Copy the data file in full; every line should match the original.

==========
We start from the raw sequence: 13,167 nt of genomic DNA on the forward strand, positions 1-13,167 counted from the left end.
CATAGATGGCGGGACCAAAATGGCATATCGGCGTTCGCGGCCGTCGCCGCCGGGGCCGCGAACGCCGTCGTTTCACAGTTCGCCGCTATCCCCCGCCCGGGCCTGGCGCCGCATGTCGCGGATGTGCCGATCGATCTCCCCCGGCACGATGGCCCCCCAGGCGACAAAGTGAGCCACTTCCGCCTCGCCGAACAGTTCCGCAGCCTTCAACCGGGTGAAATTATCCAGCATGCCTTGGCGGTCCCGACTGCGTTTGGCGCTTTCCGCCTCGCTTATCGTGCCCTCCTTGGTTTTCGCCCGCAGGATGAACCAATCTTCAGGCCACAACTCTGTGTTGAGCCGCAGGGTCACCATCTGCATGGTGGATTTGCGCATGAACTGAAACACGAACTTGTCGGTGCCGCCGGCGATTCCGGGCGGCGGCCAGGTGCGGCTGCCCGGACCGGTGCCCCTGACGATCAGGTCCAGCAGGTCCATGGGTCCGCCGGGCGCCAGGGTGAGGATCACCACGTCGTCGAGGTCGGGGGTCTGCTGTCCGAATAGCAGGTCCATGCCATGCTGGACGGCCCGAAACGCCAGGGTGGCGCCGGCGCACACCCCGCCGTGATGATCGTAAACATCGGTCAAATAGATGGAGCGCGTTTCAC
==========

We start from the raw sequence: 13,167 nt of genomic DNA on the forward strand, positions 1-13,167 counted from the left end.
CATAGATGGCGGGACCAAAATGGCATATCGGCGTTCGCGGCCGTCGCCGCCGGGGCCGCGAACGCCGTCGTTTCACAGTTCGCCGCTATCCCCCGCCCGGGCCTGGCGCCGCATGTCGCGGATGTGCCGATCGATCTCCCCCGGCACGATGGCCCCCCAGGCGACAAAGTGAGCCACTTCCGCCTCGCCGAACAGTTCCGCAGCCTTCAACCGGGTGAAATTATCCAGCATGCCTTGGCGGTCCCGACTGCGTTTGGCGCTTTCCGCCTCGCTTATCGTGCCCTCCTTGGTTTTCGCCCGCAGGATGAACCAATCTTCAGGCCACAACTCTGTGTTGAGCCGCAGGGTCACCATCTGCATGGTGGATTTGCGCATGAACTGAAACACGAACTTGTCGGTGCCGCCGGCGATTCCGGGCGGCGGCCAGGTGCGGCTGCCCGGACCGGTGCCCCTGACGATCAGGTCCAGCAGGTCCATGGGTCCGCCGGGCGCCAGGGTGAGGATCACCACGTCGTCGAGGTCGGGGGTCTGCTGTCCGAATAGCAGGTCCATGCCATGCTGGACGGCCCGAAACGCCAGGGTGGCGCCGGCGCACACCCCGCCGTGATGATCGTAAACATCGGTCAAATAGATGGAGCGCGTTTCAC